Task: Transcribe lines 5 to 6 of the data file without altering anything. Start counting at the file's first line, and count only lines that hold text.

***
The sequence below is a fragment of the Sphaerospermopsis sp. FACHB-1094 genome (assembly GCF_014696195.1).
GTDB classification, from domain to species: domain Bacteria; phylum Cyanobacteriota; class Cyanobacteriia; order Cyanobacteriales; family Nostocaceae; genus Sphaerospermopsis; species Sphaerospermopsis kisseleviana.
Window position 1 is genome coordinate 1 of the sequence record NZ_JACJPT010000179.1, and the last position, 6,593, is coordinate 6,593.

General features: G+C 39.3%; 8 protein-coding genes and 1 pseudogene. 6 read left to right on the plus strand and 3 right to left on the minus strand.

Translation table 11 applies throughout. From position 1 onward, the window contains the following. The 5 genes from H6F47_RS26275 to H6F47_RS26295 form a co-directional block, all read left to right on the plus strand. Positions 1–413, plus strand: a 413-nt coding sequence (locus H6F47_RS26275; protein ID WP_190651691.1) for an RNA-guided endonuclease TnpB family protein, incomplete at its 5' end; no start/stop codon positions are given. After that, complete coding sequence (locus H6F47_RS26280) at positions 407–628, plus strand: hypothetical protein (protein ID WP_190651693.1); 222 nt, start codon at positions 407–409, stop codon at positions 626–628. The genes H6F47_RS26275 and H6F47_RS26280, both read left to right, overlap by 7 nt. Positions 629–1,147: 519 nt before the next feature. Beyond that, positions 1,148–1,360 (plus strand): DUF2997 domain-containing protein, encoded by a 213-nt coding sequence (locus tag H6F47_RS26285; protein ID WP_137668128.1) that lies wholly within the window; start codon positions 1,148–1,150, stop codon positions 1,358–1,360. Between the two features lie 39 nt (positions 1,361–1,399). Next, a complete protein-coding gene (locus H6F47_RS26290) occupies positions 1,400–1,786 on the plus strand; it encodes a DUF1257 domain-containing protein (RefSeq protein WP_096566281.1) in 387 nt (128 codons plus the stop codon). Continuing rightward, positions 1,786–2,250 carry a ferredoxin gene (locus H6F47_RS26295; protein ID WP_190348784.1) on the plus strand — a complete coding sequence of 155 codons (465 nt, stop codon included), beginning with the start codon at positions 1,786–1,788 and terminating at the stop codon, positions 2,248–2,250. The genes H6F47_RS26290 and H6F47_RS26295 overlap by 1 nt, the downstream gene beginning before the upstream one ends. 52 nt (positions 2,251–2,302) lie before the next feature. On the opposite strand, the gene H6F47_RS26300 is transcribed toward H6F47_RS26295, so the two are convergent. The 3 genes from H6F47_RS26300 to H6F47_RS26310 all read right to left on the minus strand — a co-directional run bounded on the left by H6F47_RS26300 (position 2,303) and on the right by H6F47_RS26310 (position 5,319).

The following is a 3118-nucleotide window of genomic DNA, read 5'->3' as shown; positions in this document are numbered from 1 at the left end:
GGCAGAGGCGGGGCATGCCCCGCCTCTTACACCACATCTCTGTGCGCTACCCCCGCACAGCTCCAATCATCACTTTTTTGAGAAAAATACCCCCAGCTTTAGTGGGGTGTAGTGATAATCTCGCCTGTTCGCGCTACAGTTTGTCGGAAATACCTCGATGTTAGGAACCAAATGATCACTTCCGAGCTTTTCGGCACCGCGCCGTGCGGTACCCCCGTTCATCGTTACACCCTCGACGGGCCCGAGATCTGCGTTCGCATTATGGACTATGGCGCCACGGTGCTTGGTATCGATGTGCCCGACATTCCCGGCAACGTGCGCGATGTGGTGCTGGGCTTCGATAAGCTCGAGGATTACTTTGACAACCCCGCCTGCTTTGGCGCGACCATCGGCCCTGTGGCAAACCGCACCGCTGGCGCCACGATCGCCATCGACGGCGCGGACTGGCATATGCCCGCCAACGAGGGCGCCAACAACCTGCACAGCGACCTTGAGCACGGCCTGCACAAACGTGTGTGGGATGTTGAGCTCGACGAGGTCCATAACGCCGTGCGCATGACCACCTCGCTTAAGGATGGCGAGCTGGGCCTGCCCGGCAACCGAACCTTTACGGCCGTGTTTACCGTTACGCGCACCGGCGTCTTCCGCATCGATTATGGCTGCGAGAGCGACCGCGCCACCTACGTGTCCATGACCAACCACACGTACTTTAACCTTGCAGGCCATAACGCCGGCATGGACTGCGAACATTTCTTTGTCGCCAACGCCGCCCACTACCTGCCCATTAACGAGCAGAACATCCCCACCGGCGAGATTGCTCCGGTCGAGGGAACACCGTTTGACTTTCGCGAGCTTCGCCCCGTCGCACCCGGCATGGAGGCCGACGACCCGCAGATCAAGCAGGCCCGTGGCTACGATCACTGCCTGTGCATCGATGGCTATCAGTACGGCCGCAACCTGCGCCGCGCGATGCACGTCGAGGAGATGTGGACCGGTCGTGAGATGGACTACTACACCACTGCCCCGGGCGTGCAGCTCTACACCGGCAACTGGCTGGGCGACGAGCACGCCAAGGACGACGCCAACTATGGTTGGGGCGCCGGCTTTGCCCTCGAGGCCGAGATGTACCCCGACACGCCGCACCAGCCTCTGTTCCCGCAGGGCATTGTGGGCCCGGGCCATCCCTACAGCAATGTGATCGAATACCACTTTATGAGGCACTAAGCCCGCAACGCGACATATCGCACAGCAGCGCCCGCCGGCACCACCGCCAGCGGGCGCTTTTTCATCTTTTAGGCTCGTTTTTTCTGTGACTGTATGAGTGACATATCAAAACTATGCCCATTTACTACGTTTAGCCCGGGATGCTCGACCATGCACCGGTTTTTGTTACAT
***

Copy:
Translation table 11 applies throughout. From position 1 onward, the window contains the following. The 5 genes from H6F47_RS26275 to H6F47_RS26295 form a co-directional block, all read left to right on the plus strand. Positions 1–413, plus strand: a 413-nt coding sequence (locus H6F47_RS26275; protein ID WP_190651691.1) for an RNA-guided endonuclease TnpB family protein, incomplete at its 5' end; no start/stop codon positions are given. After that, complete coding sequence (locus H6F47_RS26280) at positions 407–628, plus strand: hypothetical protein (protein ID WP_190651693.1); 222 nt, start codon at positions 407–409, stop codon at positions 626–628. The genes H6F47_RS26275 and H6F47_RS26280, both read left to right, overlap by 7 nt. Positions 629–1,147: 519 nt before the next feature. Beyond that, positions 1,148–1,360 (plus strand): DUF2997 domain-containing protein, encoded by a 213-nt coding sequence (locus tag H6F47_RS26285; protein ID WP_137668128.1) that lies wholly within the window; start codon positions 1,148–1,150, stop codon positions 1,358–1,360. Between the two features lie 39 nt (positions 1,361–1,399). Next, a complete protein-coding gene (locus H6F47_RS26290) occupies positions 1,400–1,786 on the plus strand; it encodes a DUF1257 domain-containing protein (RefSeq protein WP_096566281.1) in 387 nt (128 codons plus the stop codon). Continuing rightward, positions 1,786–2,250 carry a ferredoxin gene (locus H6F47_RS26295; protein ID WP_190348784.1) on the plus strand — a complete coding sequence of 155 codons (465 nt, stop codon included), beginning with the start codon at positions 1,786–1,788 and terminating at the stop codon, positions 2,248–2,250. The genes H6F47_RS26290 and H6F47_RS26295 overlap by 1 nt, the downstream gene beginning before the upstream one ends. 52 nt (positions 2,251–2,302) lie before the next feature. On the opposite strand, the gene H6F47_RS26300 is transcribed toward H6F47_RS26295, so the two are convergent. The 3 genes from H6F47_RS26300 to H6F47_RS26310 all read right to left on the minus strand — a co-directional run bounded on the left by H6F47_RS26300 (position 2,303) and on the right by H6F47_RS26310 (position 5,319).

The following is a 3118-nucleotide window of genomic DNA, read 5'->3' as shown; positions in this document are numbered from 1 at the left end: